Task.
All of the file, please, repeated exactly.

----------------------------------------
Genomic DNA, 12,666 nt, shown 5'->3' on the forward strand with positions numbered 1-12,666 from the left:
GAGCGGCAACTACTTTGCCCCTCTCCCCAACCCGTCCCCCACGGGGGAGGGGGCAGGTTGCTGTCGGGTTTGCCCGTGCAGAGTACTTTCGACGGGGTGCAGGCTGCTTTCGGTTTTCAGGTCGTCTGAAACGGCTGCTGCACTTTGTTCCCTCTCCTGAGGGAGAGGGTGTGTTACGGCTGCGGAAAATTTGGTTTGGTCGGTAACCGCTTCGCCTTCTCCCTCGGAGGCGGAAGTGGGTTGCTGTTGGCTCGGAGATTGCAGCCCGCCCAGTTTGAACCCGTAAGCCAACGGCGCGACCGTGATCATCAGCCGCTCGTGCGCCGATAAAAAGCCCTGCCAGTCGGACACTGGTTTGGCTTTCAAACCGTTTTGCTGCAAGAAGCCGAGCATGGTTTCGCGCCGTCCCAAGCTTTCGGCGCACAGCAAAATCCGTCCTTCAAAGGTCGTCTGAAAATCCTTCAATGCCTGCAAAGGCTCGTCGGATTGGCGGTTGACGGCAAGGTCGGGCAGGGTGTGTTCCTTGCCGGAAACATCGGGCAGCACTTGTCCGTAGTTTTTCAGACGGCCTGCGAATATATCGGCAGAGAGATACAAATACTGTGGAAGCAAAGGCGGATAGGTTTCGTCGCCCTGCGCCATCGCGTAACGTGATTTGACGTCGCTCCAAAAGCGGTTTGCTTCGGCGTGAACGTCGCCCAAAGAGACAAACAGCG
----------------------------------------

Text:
Genomic DNA, 12,666 nt, shown 5'->3' on the forward strand with positions numbered 1-12,666 from the left:
GAGCGGCAACTACTTTGCCCCTCTCCCCAACCCGTCCCCCACGGGGGAGGGGGCAGGTTGCTGTCGGGTTTGCCCGTGCAGAGTACTTTCGACGGGGTGCAGGCTGCTTTCGGTTTTCAGGTCGTCTGAAACGGCTGCTGCACTTTGTTCCCTCTCCTGAGGGAGAGGGTGTGTTACGGCTGCGGAAAATTTGGTTTGGTCGGTAACCGCTTCGCCTTCTCCCTCGGAGGCGGAAGTGGGTTGCTGTTGGCTCGGAGATTGCAGCCCGCCCAGTTTGAACCCGTAAGCCAACGGCGCGACCGTGATCATCAGCCGCTCGTGCGCCGATAAAAAGCCCTGCCAGTCGGACACTGGTTTGGCTTTCAAACCGTTTTGCTGCAAGAAGCCGAGCATGGTTTCGCGCCGTCCCAAGCTTTCGGCGCACAGCAAAATCCGTCCTTCAAAGGTCGTCTGAAAATCCTTCAATGCCTGCAAAGGCTCGTCGGATTGGCGGTTGACGGCAAGGTCGGGCAGGGTGTGTTCCTTGCCGGAAACATCGGGCAGCACTTGTCCGTAGTTTTTCAGACGGCCTGCGAATATATCGGCAGAGAGATACAAATACTGTGGAAGCAAAGGCGGATAGGTTTCGTCGCCCTGCGCCATCGCGTAACGTGATTTGACGTCGCTCCAAAAGCGGTTTGCTTCGGCGTGAACGTCGCCCAAAGAGACAAACAGCG